Watson Mason is shown as a member of the Class of 1894 in the 1894 yearbook, but did not actually graduate until 1896.  His degree was in Mechanical Engineering, and he is noted as deceased in the 1912 engineering directory.  His hometown was Toledo, Iowa.


Some Explanations:

Until 1925, Iowa State’s yearbook The Bomb was published by the junior class and called by their class year.  Thus, the 1895 Bomb actually came out in 1894.  The last year this was done was 1924.  Then the yearbook staff was opened to all classes and the book was dated with the year it was actually published.  (This is also why there are two 1925 yearbooks).

The “Ladies’ Course” was a basic course of college study which included Domestic Economy.  For example, the first term of the sophomore year included Domestic Economy, German or Latin, History, One Essay, and the choice of two sciences from Botany, Horticulture, Physics or Trigonometry.  The degree received was the B.L. or Bachelor of Letters.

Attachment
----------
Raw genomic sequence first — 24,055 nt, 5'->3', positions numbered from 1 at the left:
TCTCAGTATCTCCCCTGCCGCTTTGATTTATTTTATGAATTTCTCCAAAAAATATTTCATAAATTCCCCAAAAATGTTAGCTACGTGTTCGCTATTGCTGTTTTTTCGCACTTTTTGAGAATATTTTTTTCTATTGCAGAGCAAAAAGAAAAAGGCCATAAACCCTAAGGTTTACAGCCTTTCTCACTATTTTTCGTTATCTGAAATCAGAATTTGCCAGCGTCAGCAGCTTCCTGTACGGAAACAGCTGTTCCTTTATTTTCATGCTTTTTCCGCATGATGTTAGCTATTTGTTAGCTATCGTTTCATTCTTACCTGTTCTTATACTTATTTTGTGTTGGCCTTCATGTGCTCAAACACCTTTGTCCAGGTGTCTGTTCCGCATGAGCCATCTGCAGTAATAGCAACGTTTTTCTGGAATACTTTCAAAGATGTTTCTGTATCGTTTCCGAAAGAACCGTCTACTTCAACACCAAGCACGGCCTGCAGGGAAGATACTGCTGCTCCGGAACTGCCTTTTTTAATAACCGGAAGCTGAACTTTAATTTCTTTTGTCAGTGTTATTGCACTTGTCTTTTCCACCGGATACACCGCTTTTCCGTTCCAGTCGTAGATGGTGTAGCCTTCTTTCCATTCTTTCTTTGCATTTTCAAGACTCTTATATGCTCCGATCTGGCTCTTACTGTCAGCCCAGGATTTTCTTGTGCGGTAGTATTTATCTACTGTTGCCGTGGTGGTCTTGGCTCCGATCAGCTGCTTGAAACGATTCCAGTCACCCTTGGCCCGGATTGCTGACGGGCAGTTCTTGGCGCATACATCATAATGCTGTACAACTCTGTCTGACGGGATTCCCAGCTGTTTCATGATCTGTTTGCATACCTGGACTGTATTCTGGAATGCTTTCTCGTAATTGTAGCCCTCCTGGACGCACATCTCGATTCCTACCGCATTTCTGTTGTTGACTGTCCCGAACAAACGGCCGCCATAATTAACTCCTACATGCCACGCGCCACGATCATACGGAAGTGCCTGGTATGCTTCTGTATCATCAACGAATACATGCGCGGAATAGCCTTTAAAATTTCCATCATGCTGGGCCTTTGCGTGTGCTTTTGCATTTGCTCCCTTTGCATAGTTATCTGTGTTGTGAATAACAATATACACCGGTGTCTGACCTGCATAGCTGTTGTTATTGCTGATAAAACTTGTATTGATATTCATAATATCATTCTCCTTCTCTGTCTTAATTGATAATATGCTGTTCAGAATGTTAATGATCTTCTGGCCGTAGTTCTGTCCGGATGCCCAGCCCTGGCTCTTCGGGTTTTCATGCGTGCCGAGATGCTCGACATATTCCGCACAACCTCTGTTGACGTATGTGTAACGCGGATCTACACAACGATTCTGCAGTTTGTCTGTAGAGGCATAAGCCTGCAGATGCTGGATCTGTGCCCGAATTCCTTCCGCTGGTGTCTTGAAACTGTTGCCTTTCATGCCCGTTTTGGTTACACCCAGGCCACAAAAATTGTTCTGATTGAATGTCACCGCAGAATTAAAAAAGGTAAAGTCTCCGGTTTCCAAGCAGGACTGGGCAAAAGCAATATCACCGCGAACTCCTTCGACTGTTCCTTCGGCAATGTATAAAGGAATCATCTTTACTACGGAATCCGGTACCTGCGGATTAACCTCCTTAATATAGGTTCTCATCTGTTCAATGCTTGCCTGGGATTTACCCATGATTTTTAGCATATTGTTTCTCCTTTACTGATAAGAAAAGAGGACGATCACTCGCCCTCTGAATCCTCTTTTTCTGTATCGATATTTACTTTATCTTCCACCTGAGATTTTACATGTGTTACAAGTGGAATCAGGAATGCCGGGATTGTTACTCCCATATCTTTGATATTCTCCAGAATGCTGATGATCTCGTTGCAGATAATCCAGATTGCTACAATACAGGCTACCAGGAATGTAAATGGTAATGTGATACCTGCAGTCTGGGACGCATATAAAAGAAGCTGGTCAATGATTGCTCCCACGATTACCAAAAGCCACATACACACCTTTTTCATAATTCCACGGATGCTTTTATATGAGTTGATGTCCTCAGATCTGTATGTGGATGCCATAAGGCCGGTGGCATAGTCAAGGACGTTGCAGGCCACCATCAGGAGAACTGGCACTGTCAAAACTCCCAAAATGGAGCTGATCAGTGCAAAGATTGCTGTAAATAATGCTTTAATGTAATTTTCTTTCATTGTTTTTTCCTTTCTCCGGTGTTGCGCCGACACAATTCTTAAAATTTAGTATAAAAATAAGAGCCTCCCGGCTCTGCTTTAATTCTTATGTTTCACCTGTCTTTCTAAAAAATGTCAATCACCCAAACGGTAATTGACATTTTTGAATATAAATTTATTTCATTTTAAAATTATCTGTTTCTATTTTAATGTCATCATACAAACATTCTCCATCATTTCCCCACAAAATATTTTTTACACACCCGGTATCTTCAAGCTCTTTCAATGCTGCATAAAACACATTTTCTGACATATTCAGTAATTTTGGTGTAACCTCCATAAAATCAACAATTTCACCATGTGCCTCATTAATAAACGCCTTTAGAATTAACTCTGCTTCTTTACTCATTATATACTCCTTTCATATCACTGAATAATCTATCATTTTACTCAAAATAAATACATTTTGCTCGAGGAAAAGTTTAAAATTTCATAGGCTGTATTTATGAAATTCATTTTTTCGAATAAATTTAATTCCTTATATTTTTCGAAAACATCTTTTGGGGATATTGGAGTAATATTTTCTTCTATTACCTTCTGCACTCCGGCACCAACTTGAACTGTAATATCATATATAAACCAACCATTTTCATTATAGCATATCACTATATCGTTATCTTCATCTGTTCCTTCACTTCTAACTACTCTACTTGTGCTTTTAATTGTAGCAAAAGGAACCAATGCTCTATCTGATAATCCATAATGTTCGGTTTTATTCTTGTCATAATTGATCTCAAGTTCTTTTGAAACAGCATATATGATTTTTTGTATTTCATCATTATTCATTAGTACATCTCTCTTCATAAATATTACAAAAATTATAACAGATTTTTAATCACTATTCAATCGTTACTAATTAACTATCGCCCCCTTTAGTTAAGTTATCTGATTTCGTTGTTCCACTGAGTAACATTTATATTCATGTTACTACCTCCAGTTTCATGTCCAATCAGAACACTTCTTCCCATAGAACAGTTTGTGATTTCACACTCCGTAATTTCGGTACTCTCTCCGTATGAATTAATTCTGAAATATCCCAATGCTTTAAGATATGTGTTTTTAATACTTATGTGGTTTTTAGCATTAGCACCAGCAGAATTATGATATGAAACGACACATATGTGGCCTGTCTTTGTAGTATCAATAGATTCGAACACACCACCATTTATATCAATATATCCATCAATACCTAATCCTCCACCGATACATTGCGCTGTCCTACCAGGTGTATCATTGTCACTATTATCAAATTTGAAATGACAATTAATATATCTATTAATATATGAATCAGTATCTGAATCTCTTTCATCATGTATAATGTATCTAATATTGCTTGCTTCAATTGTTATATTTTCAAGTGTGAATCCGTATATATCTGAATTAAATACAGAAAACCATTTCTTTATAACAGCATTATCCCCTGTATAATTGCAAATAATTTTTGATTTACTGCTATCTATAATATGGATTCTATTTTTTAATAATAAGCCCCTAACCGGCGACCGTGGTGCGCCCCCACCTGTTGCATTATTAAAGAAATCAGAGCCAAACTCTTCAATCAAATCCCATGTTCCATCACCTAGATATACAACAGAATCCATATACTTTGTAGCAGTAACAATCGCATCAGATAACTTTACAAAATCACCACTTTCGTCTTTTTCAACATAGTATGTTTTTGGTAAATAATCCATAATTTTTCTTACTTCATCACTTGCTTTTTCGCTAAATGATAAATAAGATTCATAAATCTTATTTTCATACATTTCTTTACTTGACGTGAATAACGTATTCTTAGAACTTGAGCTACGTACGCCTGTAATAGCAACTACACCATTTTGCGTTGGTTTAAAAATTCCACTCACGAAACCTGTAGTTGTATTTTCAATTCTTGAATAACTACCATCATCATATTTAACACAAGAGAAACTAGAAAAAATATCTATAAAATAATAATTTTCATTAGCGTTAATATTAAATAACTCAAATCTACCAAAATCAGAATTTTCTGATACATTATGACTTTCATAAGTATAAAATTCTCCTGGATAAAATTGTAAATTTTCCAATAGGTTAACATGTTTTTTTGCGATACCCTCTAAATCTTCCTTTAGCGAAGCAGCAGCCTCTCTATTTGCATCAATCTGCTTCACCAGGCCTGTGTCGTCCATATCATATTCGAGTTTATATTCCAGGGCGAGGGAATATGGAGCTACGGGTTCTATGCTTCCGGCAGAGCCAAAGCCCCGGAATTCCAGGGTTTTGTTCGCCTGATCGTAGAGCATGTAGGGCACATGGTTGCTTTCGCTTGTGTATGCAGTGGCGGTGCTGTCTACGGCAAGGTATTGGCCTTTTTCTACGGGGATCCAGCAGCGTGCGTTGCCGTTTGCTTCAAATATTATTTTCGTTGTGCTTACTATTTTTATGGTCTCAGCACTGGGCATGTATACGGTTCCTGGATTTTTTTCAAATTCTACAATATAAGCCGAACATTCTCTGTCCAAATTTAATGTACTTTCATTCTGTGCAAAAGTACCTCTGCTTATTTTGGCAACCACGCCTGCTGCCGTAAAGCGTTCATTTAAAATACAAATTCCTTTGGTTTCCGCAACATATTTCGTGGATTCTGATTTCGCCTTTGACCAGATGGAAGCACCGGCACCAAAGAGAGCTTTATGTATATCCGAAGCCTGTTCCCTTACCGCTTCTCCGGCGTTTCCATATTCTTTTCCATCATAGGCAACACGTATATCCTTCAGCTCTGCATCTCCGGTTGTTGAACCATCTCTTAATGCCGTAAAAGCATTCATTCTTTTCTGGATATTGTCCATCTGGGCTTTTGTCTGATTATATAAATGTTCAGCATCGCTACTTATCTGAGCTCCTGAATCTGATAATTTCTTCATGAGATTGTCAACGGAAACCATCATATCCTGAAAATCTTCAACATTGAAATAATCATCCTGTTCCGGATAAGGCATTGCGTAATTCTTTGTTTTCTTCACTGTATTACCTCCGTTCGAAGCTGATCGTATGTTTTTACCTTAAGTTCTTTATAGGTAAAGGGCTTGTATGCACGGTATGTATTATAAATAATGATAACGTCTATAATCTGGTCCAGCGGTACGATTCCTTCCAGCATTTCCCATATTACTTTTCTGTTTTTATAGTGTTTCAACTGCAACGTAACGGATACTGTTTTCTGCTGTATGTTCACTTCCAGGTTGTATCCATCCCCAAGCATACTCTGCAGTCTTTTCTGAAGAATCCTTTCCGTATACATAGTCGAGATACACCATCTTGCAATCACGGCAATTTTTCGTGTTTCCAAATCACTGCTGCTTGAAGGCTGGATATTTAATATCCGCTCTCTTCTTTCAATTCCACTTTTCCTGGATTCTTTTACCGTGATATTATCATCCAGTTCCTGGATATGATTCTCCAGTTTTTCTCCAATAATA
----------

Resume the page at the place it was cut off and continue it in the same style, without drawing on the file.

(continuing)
“Specials” were those taking special lines of study.  The 1894 Catalog describes these students as follows:

“Any person of mature age and good moral character, who desires to pursue studies in any department of instruction of the College, and who is not a candidate for a degree, will, upon application to the president, be admitted on the following conditions:  (1).  He must meet the requirements for admission to the freshman class, and pass such special examinations as the professor in charge of the department selected shall deem essential to a profitable pursuit of the work.  (2).  He shall confine his work strictly to the line of study chosen at the time of admission, and shall take enough class work, laboratory and other practice equivalent to work required of regularly classified students.  (3).  He shall submit to the same requirements in daily recitations and in examinations, with students in the regular courses.

Students who have pursued thus a special line of study in the Institution, will, upon application to the faculty, be granted the College Certificate, showing their standing in such studies.”